August 11- Clare of Assisi - St. Clare of Assisi (1194-1253), who lived to the full the poverty and humility set before us in the Christian gospel, is patron saint of all who lovingly care for Mother Earth.





August 12- Florence Nightingale (1820–1910) Unitarian, sometime Anglican, accused of "eclectic religious beliefs.” The leading figure in the development of modern nursing practice through her pioneering work in the Crimean War, she recruited and trained women to serve in places of disease and violence where Victorian sensibilities taught that “gentle ladies ought not to go." Among her recruits were Anglican nursing sisters from the Sisters of Saint Margaret founded by fellow saint John Mason Neale.



August 13- Jonathan Myrick Daniels was an Episcopal seminarian, known for being killed in Hayneville, Alabama while working on the civil rights movement in Lowndes County. His death helped widen support for the civil rights movement. In 1991 Daniels was designated as a martyr in the Episcopal church and recognized annually. He is memorialized in the civil rights movement and other venues.



August 15- The Assumption of Mary / The Falling Asleep of Mary This Christian feast commemorates Mother Mary’s being taken up into heaven, where she is crowned Queen of all things.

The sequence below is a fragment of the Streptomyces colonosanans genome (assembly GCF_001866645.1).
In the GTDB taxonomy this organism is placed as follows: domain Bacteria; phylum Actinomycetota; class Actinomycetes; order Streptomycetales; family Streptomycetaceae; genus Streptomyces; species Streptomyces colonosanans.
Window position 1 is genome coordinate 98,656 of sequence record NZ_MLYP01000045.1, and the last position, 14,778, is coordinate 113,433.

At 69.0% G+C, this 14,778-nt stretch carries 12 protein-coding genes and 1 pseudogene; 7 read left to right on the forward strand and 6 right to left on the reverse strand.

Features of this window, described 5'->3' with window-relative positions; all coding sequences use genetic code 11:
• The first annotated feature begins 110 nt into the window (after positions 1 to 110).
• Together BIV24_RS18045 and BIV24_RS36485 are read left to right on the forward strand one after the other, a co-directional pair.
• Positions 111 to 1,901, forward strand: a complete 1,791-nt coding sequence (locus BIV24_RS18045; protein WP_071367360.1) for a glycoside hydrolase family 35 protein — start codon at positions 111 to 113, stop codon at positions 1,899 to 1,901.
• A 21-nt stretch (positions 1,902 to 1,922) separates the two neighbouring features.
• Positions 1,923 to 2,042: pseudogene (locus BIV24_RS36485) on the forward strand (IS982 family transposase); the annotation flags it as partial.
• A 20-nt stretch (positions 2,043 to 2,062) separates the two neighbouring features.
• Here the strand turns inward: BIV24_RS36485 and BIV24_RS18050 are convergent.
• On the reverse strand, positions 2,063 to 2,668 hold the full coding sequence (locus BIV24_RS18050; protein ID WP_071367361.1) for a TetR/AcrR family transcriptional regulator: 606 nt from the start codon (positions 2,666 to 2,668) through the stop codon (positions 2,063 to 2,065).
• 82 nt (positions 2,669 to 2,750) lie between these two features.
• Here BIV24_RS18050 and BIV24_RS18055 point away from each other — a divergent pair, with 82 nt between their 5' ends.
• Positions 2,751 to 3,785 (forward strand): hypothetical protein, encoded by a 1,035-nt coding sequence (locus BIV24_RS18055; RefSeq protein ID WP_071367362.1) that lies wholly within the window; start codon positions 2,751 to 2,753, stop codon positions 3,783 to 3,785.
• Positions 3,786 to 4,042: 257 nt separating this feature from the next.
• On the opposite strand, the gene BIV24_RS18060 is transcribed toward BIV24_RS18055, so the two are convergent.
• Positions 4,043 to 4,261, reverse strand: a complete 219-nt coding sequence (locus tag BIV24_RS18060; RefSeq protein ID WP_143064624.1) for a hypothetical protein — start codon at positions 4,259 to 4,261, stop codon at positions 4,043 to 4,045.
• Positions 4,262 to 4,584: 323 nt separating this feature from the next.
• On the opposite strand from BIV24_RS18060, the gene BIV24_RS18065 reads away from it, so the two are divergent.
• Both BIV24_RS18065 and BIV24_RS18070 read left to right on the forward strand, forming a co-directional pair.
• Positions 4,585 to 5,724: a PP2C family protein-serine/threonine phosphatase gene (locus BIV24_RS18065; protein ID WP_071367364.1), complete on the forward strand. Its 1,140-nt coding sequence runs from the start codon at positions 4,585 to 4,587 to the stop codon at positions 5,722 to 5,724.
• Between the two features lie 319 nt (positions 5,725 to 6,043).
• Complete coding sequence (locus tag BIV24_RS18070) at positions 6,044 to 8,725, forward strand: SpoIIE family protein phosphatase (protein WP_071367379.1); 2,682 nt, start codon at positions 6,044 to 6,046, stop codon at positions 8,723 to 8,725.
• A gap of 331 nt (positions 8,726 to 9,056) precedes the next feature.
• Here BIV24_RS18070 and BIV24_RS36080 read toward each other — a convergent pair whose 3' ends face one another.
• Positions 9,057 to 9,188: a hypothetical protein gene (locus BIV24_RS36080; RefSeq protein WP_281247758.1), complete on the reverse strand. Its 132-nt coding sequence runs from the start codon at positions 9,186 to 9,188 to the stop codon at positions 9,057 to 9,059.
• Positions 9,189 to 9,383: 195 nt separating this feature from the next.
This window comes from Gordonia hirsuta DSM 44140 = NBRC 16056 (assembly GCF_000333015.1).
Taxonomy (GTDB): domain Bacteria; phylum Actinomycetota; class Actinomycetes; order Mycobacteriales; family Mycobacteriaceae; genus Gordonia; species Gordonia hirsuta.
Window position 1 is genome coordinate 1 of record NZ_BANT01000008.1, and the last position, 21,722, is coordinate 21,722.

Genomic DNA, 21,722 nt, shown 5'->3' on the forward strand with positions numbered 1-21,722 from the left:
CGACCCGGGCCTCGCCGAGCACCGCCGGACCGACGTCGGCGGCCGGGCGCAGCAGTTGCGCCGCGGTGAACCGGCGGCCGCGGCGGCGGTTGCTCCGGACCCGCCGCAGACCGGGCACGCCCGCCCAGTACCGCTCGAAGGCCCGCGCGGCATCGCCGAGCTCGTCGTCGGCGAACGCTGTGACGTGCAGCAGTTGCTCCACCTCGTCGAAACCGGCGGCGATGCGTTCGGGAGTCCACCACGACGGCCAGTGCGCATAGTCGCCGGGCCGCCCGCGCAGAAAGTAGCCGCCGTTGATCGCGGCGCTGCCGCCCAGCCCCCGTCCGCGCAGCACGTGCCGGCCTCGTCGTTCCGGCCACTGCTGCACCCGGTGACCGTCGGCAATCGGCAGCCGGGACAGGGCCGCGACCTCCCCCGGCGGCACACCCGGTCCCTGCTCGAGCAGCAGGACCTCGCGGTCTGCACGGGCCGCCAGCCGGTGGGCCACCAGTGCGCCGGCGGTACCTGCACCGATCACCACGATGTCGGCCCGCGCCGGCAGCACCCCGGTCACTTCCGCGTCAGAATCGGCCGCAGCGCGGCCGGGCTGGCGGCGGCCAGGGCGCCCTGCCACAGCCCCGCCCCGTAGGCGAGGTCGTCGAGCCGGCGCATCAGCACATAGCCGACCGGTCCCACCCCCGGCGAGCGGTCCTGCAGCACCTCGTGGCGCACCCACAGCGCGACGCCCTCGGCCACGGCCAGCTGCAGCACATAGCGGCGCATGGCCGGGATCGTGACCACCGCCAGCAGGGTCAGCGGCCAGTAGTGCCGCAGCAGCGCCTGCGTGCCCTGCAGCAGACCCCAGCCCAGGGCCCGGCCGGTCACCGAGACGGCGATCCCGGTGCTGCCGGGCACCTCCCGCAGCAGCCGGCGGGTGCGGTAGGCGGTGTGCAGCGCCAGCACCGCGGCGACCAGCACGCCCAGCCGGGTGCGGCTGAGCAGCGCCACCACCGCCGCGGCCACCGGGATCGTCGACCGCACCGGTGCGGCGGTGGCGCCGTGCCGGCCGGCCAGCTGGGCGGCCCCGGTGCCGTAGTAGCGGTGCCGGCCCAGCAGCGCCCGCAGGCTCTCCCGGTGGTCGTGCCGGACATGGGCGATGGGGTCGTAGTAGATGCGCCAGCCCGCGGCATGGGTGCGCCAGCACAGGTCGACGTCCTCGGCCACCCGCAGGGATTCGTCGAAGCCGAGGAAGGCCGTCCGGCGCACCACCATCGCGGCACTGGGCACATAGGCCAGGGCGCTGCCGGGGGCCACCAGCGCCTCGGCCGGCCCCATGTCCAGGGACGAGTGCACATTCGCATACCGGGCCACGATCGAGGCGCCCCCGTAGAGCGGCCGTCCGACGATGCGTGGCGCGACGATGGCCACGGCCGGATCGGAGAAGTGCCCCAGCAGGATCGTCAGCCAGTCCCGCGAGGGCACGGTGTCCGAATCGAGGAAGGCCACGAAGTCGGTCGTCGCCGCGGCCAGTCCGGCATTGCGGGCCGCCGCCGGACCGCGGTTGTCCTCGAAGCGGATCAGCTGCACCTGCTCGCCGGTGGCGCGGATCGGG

The early legendary accounts of the death of Mary the Mother of Jesus led -- through centuries of devotion -- to the Catholic dogma of Mary’s bodily assumption into heaven. Mary represents the motherliness of God and the feminine dimension of divine love. Under this aspect, she is “Queen of Heaven and Earth.” The Eastern Orthodox churches celebrate Mary’s dormition, her "falling asleep."


The Liturgical Seasons

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** This prayer is offer for Victims of Violence throughout of the world. Victims of verbal, physical, emotional, of hunger and thirst,economic abuse,warfare (especially Ukraine, Venezuela, parts of Africa, South America Asia and the Middle East, terrorist action, the death penalty, suicide, shootings (in our cities and neighborhoods), and other guise of violence. May their souls rest in peace and their families experience the Comfort of God. The Church bells will toll on Wednesdays @ 6:10pm.